Tuesday, April 10, 2018

Alabama Skyway Day 2 The Climbing

Day 2 opened damp-ish, but no precipitation was falling as we left camp. We expected a 30-mile day with a finish at or around the Cheaha State Park.  Without surprise, our day began with a climb.

Uphill, with Pondero already extending.

I wanted to get a pick of the Pinhoti Trail symbol, which is the white one 3rd down. It's was a precursor to the construction of the AT, and I've heard well-marked in AL.
Oh, look! Another climb!!

The only reason I had the time to set up for a Pondero pic was that he waited for me at the top of a climb and I descend faster than he does due to intertia x mass or whatev the physics is. He looks pretty plumb here. Good for him.

I strangely like the juxtaposition of the fire tower, tree, and modern communications tower, so a strange melange of tech and nature. This is at the top of a fiercely long gravel climb. I didn't see Pondero for minutes and minutes.

We had a jolly time rolling along our 15 miles- no, I just checked and it was only 7.5 miles, Geez!- before we stopped off at the ranger station for a water-topping and rest. Thereafter we hit pavement along AL 281 for the remainder of our day, the Alabama Skyway. Of course the AS began with a mile-long climb. Climbing. Day 2. Yes. 281 presented us with about 10 miles of reasonable rollers before the climbing began anew, in this case up to a nice lookout at mile 17. The lookout vista was the first of what have named "The 3 Sisters",  or what could be the "3 Lizards" or "3 Hills". Suffice to say the first had a nice lookout, the second I don't really remember.

It was the 3rd "Sister" that proved my personal downfall. Pretty quickly I dismounted for what ended up being a challenging walk up % grades in the teens. While not as long as the previous two "sisters", #3 was a real pain. We found some lumpy stuff at the top before a bombing descent and the sign for the entrance to Cheaha SP. And its climb.

While the star of the show, the climb up to Cheaha wasn't that bad. Yes, 3 to 4 miles of climbing isn't fun, but it was paved and reasonable in gradient. You just chugged in a low gear. Yes, I did experience a little cramping in my left inner thigh; yes, that was new. But I chugged up to meet Pondero at the top. All was good.

At the top we studied plans and decided on reserving our campsite, setting up camp, and returning to the restaurant for a warm dinner instead of camp food. The young lady at the counter suggested that the camp was about "one mile down". I became alarmed, but somehow Pondero soothed my concerns. We would descend, set up camp, and return unburdened, and easy jaunt. So we descended. And descended. And descended. We made the necessary turn and descended. At some point stopped, no campground in sight and decided that this "one mile away" campground was WAY too deep in the boonies so we decided to ascend to the hotel/restaurant area to reassess. Pondero climbed ahead while I eventually stopped to eat some welcomes PB crackers. About a mile back up our climb, (which we measured at 2.2 miles and 700+ft of climbing), my right leg began to cramp, and thusly I enjoyed an additional mile of walking uphill.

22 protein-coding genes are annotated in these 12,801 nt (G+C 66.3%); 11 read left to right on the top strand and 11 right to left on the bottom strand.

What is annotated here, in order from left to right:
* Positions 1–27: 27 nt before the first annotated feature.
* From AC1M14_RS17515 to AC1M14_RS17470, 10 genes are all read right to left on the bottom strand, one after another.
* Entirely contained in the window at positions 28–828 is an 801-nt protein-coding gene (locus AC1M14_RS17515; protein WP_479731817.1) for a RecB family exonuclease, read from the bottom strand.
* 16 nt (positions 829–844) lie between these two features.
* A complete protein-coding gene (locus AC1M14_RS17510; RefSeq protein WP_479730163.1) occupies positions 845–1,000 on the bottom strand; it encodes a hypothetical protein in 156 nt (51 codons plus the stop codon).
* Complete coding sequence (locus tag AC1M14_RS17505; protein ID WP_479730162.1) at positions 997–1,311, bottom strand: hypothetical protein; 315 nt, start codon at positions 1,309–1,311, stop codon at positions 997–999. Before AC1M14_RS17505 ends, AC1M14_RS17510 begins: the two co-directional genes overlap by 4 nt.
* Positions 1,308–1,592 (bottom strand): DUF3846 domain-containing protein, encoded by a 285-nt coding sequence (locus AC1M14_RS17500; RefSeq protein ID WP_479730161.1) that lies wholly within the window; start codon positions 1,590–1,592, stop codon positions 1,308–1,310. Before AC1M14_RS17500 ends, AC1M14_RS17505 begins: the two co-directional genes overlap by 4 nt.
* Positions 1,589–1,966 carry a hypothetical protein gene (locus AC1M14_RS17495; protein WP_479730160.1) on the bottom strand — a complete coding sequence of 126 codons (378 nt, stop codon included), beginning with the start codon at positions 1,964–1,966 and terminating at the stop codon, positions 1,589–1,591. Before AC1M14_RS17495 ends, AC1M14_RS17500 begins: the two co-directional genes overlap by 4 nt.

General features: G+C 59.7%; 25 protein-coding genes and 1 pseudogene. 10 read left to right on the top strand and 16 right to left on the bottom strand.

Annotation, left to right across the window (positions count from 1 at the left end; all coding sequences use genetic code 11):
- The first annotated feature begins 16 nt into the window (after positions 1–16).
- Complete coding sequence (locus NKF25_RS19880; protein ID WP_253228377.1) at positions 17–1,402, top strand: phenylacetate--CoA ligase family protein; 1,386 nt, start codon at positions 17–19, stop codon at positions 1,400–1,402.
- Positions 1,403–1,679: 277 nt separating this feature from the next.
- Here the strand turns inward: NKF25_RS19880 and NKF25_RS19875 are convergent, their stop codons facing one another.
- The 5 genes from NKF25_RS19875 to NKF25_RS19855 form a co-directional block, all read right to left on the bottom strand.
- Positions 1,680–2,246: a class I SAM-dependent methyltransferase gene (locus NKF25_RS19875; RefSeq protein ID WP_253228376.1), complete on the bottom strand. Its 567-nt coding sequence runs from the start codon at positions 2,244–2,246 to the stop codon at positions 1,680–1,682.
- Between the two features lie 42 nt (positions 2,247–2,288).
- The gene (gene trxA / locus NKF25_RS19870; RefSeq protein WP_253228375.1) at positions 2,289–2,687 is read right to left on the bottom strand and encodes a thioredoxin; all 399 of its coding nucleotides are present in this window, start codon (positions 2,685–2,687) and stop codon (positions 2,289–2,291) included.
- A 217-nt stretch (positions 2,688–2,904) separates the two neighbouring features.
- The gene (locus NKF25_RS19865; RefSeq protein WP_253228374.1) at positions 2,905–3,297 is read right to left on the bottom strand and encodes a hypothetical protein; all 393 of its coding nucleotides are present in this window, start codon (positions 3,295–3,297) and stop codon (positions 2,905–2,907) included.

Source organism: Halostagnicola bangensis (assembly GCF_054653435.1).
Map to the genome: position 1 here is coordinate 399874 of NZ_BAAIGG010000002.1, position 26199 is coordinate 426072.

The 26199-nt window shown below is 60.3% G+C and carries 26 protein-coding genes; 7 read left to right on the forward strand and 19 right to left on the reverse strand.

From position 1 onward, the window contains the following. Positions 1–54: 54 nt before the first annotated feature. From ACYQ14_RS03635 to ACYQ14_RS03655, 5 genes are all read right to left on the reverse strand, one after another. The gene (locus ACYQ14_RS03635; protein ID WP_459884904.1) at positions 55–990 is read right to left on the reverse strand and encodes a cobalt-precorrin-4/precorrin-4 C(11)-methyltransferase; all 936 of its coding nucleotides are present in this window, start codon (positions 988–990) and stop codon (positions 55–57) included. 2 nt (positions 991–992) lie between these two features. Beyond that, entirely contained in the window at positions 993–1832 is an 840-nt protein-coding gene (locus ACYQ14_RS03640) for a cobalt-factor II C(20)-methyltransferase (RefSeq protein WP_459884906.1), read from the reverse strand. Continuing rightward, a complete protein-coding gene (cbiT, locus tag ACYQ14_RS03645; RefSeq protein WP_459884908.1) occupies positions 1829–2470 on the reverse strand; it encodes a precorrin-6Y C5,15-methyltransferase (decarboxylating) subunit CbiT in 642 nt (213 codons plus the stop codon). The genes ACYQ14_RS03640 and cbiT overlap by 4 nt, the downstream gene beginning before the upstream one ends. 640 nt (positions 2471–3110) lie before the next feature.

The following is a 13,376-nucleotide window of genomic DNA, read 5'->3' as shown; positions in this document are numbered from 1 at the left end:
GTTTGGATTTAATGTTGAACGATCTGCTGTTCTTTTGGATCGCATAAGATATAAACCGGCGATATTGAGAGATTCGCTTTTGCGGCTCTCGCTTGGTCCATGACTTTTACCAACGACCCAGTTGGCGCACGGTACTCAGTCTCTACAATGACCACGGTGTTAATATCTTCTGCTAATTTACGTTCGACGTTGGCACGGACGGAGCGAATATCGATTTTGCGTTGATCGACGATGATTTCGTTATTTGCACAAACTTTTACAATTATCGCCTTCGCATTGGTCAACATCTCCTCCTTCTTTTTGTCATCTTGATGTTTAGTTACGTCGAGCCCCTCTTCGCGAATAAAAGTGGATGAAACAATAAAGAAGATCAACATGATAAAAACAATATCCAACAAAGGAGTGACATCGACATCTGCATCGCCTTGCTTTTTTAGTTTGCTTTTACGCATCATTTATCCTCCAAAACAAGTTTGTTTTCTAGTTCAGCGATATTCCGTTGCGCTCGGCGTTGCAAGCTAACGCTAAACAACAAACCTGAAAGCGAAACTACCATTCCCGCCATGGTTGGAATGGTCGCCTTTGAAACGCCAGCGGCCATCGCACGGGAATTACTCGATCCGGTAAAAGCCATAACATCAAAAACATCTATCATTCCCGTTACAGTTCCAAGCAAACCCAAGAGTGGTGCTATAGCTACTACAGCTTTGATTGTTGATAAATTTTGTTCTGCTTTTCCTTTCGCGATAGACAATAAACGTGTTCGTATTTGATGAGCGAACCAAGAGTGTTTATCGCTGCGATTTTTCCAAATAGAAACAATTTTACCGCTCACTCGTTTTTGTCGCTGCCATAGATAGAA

Contrast, peoples, Contrast.

After a nice cleaning (in the hotel shower. We got a room. The extremely right decision with impending mid-30s temps), we partook of the restaurant and its large burgers. Later we enjoyed the Cheaha sunset, a trip highlight. What a day! 30 measly miles and 5K of climbing. I was at my limit and eventually met my limit on the restaurant return. It was all a bit much, but turned out to be beautiful day. Hard, but I already remember it fondly.

Pondero pondering.


Pondero said...

It was a little chilly all day. All the photos show us with jackets on. I think I took mine off for only a short time...on one of the climbs.

Anonymous said...

It's always good to see old friends blogging again. Facebook kind of took us over but there could be changes bringing us back here. I like this better.

LvilleTex said...

I agree, @amidnightrider. The blog form provides a long-form narrative that FB or Insta just doesn't do. I wish I could have cleaned 80% of my blog foolishness-all bad writing and bloviation- but the remaining 20% provides a really nice snapshot of experiences.

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